Even In Hong Kong, Police Can Strong-arm ISPs Into Handing Over Your User Info

Police ISPs

Google previously disclosed that it received nearly 450 requests from the Hong Kong government to hand over user data in 2012, an increase of 38% from the year prior. Recently, the Commerce and Economic Development, in a written reply to the Legislative Council, revealed for the first time that the government made more than 14,000 requests to Internet service providers (ISPs) for disclosure of their users’ information over the past three years.

According to government information, the Hong Kong Police Force made the most requests, asking for user data 12,501 times. Most cases require the ISPs to disclose the user name, identity card number and other personal information for reasons such as prevention and detection of crime. While there’s no information on how often ISPs acceded, one’s thing for sure – none of the requests were made under a court order (see here and here).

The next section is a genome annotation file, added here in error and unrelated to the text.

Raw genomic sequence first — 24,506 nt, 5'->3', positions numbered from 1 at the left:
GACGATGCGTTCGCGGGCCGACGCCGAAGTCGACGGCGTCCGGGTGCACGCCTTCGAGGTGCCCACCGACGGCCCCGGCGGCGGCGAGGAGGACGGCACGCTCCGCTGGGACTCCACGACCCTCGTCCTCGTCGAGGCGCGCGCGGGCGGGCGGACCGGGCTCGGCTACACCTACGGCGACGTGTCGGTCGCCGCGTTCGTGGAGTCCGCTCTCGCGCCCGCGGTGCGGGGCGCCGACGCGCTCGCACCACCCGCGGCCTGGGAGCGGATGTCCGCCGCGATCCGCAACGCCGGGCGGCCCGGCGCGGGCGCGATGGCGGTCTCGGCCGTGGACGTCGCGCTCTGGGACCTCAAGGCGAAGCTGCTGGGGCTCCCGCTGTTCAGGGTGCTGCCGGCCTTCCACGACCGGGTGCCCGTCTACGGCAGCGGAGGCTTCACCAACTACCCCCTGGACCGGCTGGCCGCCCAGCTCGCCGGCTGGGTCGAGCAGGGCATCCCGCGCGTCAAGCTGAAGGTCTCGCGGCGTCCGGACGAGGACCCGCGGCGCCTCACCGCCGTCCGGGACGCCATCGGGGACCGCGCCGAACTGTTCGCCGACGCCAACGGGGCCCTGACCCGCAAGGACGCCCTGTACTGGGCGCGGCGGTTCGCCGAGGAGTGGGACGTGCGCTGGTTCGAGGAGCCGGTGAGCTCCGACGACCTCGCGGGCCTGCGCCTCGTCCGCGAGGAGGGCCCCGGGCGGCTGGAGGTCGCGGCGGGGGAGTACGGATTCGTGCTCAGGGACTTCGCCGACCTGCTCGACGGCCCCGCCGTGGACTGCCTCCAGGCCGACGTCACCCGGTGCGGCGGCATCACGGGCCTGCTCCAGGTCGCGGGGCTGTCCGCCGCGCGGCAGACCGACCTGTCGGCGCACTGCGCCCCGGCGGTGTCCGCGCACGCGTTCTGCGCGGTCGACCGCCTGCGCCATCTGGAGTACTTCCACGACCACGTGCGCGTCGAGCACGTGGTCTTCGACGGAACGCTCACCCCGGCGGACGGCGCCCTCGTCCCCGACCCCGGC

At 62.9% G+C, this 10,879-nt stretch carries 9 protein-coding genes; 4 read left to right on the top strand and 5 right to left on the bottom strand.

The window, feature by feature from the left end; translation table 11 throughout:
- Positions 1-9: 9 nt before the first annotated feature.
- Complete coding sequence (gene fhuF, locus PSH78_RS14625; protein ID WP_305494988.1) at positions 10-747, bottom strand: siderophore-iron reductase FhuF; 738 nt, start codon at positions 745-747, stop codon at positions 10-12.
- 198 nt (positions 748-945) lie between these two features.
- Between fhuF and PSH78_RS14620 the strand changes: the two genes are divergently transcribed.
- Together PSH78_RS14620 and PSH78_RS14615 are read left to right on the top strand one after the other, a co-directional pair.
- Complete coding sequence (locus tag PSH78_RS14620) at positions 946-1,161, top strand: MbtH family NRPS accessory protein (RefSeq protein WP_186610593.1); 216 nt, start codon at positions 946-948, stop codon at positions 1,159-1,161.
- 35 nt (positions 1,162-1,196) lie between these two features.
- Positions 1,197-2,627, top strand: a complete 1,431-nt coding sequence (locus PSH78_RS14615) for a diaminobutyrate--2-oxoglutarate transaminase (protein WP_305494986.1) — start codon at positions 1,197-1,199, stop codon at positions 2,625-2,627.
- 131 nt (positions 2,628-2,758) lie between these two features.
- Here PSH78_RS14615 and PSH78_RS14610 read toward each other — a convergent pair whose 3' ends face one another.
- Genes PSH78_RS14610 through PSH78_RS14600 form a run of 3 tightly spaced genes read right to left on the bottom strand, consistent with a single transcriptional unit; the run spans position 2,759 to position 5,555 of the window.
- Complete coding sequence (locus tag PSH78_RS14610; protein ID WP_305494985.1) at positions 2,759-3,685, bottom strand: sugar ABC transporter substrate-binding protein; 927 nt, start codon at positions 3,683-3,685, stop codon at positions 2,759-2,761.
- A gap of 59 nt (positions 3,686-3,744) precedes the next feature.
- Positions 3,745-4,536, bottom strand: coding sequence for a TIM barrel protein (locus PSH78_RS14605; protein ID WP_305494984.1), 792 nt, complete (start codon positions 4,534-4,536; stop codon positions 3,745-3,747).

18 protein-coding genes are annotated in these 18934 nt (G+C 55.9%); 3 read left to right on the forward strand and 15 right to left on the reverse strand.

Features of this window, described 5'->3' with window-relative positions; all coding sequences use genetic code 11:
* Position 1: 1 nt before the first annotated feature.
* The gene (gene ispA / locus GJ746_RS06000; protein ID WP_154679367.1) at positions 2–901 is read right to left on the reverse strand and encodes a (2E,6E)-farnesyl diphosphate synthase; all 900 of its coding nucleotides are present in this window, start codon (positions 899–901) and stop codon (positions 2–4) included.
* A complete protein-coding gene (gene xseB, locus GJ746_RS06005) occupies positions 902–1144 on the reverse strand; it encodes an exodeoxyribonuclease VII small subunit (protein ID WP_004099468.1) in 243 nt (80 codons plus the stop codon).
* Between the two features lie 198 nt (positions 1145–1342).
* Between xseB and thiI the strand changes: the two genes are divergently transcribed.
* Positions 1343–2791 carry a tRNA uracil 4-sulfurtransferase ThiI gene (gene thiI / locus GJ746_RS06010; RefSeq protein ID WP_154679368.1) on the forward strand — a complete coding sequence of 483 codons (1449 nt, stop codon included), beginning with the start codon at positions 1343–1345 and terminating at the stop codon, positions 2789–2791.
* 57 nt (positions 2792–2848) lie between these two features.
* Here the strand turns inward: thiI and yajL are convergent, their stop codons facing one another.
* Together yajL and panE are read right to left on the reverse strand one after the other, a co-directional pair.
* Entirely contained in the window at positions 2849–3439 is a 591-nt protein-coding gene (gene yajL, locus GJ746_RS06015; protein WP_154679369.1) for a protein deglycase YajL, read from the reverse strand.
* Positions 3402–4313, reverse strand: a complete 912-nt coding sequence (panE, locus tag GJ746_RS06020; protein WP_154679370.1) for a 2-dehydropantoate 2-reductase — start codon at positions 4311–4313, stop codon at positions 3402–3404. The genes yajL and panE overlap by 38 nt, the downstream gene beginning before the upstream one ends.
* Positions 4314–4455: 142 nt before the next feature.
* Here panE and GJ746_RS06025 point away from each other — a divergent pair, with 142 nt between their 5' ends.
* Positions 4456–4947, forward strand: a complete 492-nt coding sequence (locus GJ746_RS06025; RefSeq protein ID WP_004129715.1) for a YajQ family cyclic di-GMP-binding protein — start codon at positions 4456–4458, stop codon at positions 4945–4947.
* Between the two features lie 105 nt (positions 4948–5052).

Even though it’s agreed that government departments may from time to time need user data for law enforcement purposes, the fact that they can bypass the court is disturbing. Currently, there’s no mechanism to regulate requests made by the government to various ISPs for disclosure or removal of user information. And an Internet user would never know that his or her online data is in the government’s hand — that is, until the until the police knock on the door.

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